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You will get the best advise available right here on the forums. Anything you need, it's all here. I really can't see the dent your asking about in the photo's but if it's on the curved end panels I think replacement is the best option. If on the straight panels replacement is probably also the way to go but they are much easier to deal with. Especially since you have the interior open. I don't think you'll be happy with any effort to straighten it. Now, that is quite a polish job. Remind me to keep my sunglasses on when you drive by.
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Old 07-01-2013, 09:44 PM   #4
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Heating the panel - not a good idea to do with anything stronger than a hair dryer. Aluminum will burn, so keep the blowtorches well away!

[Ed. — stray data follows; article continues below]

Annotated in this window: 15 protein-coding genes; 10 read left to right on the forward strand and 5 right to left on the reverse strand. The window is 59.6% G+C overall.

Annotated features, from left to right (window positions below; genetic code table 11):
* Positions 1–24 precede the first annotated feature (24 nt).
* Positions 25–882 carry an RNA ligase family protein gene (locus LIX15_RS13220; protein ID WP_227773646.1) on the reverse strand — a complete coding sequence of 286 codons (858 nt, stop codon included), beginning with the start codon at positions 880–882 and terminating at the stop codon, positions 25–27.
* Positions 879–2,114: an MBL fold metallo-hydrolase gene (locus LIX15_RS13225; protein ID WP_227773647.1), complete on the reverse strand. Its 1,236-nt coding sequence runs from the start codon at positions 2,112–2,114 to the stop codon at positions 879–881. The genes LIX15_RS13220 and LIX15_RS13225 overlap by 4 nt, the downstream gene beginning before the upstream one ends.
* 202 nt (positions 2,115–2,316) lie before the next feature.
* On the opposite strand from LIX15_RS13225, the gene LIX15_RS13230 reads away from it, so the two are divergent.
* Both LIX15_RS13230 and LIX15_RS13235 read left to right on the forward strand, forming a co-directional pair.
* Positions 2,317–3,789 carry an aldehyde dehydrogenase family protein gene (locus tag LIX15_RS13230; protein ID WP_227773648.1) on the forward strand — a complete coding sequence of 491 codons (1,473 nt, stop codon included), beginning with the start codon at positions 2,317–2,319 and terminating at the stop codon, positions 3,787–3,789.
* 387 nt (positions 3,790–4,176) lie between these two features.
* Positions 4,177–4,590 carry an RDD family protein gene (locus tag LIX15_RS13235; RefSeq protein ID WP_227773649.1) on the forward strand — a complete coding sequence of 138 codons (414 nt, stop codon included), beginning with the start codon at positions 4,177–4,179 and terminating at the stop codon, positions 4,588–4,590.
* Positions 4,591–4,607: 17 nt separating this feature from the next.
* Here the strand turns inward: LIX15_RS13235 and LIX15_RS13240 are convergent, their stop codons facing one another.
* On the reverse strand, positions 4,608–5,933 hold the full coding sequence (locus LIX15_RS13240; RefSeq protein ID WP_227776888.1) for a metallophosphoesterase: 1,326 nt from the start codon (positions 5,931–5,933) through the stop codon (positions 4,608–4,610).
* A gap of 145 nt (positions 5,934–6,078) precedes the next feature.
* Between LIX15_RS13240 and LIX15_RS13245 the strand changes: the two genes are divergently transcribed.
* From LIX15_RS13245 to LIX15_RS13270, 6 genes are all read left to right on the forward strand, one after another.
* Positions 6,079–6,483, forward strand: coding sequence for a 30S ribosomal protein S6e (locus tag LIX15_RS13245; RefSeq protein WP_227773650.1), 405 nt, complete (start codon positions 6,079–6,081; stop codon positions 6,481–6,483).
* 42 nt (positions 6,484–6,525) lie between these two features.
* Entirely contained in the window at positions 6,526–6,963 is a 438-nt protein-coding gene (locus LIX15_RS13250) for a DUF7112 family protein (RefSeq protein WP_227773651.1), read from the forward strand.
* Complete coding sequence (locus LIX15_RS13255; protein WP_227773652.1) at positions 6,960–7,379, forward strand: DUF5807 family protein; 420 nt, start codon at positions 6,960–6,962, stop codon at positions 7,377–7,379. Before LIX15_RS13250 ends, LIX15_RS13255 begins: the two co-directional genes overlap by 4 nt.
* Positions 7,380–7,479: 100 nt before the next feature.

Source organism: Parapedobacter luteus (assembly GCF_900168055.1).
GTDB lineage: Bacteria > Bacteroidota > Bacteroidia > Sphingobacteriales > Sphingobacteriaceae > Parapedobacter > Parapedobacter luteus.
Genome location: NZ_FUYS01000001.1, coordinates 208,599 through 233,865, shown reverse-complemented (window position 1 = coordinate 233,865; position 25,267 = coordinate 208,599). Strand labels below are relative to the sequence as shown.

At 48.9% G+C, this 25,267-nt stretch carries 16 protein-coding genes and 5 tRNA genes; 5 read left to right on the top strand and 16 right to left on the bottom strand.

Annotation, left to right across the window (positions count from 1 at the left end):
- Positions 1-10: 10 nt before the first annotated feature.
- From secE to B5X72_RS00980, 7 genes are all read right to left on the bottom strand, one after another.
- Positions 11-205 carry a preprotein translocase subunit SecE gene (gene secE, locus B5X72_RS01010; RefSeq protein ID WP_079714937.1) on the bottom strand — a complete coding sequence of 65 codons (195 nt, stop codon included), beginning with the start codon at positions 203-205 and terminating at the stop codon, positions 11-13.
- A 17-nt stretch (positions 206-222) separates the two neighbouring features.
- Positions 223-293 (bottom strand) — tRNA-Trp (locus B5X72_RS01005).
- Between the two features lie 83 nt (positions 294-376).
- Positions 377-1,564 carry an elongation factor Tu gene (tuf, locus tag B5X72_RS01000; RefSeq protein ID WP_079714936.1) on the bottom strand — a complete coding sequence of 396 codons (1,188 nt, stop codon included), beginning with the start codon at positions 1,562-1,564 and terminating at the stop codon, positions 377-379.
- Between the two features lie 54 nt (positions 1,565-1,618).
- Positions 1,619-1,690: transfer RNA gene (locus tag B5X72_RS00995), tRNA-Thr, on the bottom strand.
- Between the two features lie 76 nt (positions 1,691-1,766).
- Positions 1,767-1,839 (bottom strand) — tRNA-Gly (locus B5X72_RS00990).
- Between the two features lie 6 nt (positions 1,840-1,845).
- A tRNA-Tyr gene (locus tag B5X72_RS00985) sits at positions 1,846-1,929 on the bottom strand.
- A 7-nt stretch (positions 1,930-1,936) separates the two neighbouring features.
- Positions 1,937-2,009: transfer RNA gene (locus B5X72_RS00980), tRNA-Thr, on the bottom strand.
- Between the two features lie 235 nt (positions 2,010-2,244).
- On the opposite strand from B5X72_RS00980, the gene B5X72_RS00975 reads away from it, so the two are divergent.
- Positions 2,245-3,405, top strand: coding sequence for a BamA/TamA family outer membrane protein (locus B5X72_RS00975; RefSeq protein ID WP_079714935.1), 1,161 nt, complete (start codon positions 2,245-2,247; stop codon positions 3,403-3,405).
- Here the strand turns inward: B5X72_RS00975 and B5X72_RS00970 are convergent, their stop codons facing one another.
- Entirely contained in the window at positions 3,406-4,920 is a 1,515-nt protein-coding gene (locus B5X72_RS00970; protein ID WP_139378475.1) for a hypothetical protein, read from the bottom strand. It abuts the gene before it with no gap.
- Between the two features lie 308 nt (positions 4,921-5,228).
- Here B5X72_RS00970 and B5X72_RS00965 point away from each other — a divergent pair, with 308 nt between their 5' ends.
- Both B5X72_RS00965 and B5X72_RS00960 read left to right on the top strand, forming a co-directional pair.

Creases don't come out. Dishes do. Stretched metal doesn't re-form without extreme expertise and specialty tools. English wheel?

Look for an aircraft airframe mechanic to assess the damage. If anyone can do a credible job of minimizing an aluminum scar so much that only you notice it - that's your guy.

Oh - and show us the dent. We can give you a pretty good assessment.

Paula
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Old 07-01-2013, 11:43 PM   #5
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Dent repair using load jacks - Airstream Forums

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Old 07-02-2013, 11:36 AM   #6
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Dent Pictures